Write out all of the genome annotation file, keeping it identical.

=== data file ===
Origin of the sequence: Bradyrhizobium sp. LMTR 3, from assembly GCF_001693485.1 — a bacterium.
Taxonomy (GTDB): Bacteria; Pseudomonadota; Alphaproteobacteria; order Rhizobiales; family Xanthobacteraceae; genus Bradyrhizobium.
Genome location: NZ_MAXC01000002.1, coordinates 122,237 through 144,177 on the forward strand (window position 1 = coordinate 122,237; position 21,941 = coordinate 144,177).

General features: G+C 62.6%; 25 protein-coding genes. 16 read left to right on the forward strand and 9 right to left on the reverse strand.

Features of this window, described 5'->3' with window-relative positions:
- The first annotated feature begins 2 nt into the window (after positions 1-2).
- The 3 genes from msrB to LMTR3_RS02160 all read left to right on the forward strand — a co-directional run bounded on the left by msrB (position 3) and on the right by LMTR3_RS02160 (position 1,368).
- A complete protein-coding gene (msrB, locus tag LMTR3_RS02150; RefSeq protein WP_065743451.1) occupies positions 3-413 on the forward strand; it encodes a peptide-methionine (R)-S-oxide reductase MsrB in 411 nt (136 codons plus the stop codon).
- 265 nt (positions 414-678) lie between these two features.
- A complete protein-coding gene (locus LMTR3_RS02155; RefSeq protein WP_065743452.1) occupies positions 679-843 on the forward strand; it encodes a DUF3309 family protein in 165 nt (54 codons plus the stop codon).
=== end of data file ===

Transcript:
Origin of the sequence: Bradyrhizobium sp. LMTR 3, from assembly GCF_001693485.1 — a bacterium.
Taxonomy (GTDB): Bacteria; Pseudomonadota; Alphaproteobacteria; order Rhizobiales; family Xanthobacteraceae; genus Bradyrhizobium.
Genome location: NZ_MAXC01000002.1, coordinates 122,237 through 144,177 on the forward strand (window position 1 = coordinate 122,237; position 21,941 = coordinate 144,177).

General features: G+C 62.6%; 25 protein-coding genes. 16 read left to right on the forward strand and 9 right to left on the reverse strand.

Features of this window, described 5'->3' with window-relative positions:
- The first annotated feature begins 2 nt into the window (after positions 1-2).
- The 3 genes from msrB to LMTR3_RS02160 all read left to right on the forward strand — a co-directional run bounded on the left by msrB (position 3) and on the right by LMTR3_RS02160 (position 1,368).
- A complete protein-coding gene (msrB, locus tag LMTR3_RS02150; RefSeq protein WP_065743451.1) occupies positions 3-413 on the forward strand; it encodes a peptide-methionine (R)-S-oxide reductase MsrB in 411 nt (136 codons plus the stop codon).
- 265 nt (positions 414-678) lie between these two features.
- A complete protein-coding gene (locus LMTR3_RS02155; RefSeq protein WP_065743452.1) occupies positions 679-843 on the forward strand; it encodes a DUF3309 family protein in 165 nt (54 codons plus the stop codon).